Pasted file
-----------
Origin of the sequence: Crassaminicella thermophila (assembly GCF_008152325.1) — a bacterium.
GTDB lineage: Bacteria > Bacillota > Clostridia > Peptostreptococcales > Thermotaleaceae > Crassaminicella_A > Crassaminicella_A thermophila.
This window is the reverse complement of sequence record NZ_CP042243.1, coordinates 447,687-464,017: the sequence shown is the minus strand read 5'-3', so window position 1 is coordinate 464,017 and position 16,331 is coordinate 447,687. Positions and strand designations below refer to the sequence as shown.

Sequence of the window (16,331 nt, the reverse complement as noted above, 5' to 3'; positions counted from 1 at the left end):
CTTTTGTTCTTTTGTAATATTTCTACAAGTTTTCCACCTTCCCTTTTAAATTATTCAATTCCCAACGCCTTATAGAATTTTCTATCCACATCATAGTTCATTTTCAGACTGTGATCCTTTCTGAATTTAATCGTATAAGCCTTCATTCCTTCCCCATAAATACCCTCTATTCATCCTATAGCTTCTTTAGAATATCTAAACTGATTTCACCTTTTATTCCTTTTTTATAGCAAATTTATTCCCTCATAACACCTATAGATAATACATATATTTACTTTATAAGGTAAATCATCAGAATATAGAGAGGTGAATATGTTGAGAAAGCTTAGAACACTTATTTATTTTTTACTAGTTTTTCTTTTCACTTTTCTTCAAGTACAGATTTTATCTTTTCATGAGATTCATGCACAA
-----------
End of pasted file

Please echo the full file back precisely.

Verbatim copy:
Origin of the sequence: Crassaminicella thermophila (assembly GCF_008152325.1) — a bacterium.
GTDB lineage: Bacteria > Bacillota > Clostridia > Peptostreptococcales > Thermotaleaceae > Crassaminicella_A > Crassaminicella_A thermophila.
This window is the reverse complement of sequence record NZ_CP042243.1, coordinates 447,687-464,017: the sequence shown is the minus strand read 5'-3', so window position 1 is coordinate 464,017 and position 16,331 is coordinate 447,687. Positions and strand designations below refer to the sequence as shown.

Sequence of the window (16,331 nt, the reverse complement as noted above, 5' to 3'; positions counted from 1 at the left end):
CTTTTGTTCTTTTGTAATATTTCTACAAGTTTTCCACCTTCCCTTTTAAATTATTCAATTCCCAACGCCTTATAGAATTTTCTATCCACATCATAGTTCATTTTCAGACTGTGATCCTTTCTGAATTTAATCGTATAAGCCTTCATTCCTTCCCCATAAATACCCTCTATTCATCCTATAGCTTCTTTAGAATATCTAAACTGATTTCACCTTTTATTCCTTTTTTATAGCAAATTTATTCCCTCATAACACCTATAGATAATACATATATTTACTTTATAAGGTAAATCATCAGAATATAGAGAGGTGAATATGTTGAGAAAGCTTAGAACACTTATTTATTTTTTACTAGTTTTTCTTTTCACTTTTCTTCAAGTACAGATTTTATCTTTTCATGAGATTCATGCACAA